So, even a little exercise makes a notable improvement, and the more you do the better your health gets.

Did You Know?

A mere 21 minutes a day of exercise can extend your life by several years?!

Why don’t we all just exercise more?

You know the reasons and they're good.

How do I know this?

Because we all have the same basic aversions to working out.

Let me take a few guesses:

Working out sucks.

The messaging we get about exercising is that we need to be hitting the pavement hard several times a week to be healthy. No pain, no gain. Not surprisingly, this message is wrong. In fact, many studies on runners show that too much vigorous exercise reverses the benefits of doing it at all. When you think about our ancestors or animals in nature, they don’t go running at full speed for an hour—unless they’re being chased. There is a better way.

You hate going to the gym.

We all do. Gym memberships are expensive and despite all their efforts, gyms have been unable to create a welcoming environment where we feel comfortable and at home. When I arrive at a gym, my whole focus is getting done and getting out of there. Taking care of yourself shouldn’t feel this way.

There's no time for exercise.

You’re not alone. It’s easy to make time for exercise once or twice. It can be nearly impossible to make it happen on an ongoing basis. There’s just too much to focus on in a single day and because exercise isn’t an urgent task, it falls to the bottom of the priority list and never happens. If you could just stop everything you’re doing and quickly work out on the spot for 20 minutes, it might work. But just the round trip travel time to the gym can be close to an hour. And that doesn’t include the workout.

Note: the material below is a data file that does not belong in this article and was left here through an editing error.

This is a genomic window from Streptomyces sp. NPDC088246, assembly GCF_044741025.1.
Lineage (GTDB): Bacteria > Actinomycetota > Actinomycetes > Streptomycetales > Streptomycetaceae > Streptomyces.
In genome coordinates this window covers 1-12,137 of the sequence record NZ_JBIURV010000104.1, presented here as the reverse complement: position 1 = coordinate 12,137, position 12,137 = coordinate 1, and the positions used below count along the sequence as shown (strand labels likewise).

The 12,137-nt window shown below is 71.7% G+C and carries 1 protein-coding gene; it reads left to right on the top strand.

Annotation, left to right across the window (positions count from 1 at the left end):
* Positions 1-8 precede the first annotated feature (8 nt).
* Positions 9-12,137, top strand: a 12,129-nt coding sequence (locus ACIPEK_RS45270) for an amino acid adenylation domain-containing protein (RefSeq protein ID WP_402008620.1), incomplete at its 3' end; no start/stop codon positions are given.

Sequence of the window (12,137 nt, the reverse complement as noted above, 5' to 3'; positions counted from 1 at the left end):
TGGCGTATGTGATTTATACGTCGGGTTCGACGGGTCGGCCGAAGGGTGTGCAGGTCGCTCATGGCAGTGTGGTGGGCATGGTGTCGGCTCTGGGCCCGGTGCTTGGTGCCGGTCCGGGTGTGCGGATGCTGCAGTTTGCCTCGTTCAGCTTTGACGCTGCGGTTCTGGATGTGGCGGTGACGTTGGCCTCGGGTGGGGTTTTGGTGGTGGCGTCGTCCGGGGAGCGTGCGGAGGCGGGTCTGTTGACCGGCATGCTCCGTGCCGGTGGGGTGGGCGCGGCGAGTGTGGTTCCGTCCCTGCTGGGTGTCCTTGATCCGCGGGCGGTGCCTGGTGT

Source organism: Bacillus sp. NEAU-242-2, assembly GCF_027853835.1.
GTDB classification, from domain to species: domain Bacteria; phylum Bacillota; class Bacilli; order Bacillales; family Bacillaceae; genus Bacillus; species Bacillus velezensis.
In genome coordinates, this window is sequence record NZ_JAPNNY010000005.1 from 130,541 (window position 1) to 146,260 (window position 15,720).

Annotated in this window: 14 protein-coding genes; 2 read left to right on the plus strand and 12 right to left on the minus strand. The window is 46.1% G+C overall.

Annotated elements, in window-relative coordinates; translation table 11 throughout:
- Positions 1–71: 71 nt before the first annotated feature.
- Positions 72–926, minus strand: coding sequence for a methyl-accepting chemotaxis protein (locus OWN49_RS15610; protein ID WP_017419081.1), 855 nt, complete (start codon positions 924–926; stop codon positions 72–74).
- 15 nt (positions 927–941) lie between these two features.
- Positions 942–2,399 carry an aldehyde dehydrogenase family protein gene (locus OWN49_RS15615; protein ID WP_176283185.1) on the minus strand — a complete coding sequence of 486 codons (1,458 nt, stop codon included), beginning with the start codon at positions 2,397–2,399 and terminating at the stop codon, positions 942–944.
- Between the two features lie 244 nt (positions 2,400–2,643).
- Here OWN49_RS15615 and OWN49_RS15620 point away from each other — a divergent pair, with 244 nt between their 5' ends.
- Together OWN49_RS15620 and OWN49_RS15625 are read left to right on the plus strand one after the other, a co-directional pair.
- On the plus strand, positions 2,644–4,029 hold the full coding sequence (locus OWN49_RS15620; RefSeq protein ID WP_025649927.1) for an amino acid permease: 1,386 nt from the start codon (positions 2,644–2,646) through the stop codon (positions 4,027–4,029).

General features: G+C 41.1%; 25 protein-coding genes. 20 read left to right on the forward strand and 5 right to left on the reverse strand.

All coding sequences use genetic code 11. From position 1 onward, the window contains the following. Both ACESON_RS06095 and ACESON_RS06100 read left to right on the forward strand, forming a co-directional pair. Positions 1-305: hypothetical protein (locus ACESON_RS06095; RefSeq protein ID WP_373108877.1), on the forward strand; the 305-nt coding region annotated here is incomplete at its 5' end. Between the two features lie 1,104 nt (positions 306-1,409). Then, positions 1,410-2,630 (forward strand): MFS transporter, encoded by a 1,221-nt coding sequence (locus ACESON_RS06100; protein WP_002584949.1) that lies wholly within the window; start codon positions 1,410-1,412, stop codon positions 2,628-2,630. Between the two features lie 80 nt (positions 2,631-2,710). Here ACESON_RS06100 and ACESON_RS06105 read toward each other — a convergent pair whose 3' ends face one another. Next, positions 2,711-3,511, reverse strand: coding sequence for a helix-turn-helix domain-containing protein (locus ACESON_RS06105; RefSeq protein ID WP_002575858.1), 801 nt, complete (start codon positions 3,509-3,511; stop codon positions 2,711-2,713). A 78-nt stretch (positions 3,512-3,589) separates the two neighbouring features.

The weather makes outdoor exercise unappealing.

Whether it’s 95 degrees and humid or pouring down rain and chilly, the climate can make it easy to say no to exercise. Who wants to be miserable? Not to mention how dark it gets in the winter. As I type this article, at 4:45 in the afternoon, it’s already dark out. It’s not exactly inspiring me to head outside for a workout. In fact, quite the opposite.

There's an Easier Way

You don’t need to buy expensive equipment or join a dreaded gym. Most people don’t have room in their homes for such equipment anyway and the willpower required to drag yourself to a gym for the rest of your life isn’t realistic.

Regular exercise is easy to do when you avoid the usual methods.

If you want to exercise but can’t figure out how to make it work for you, read the next section for a better solution.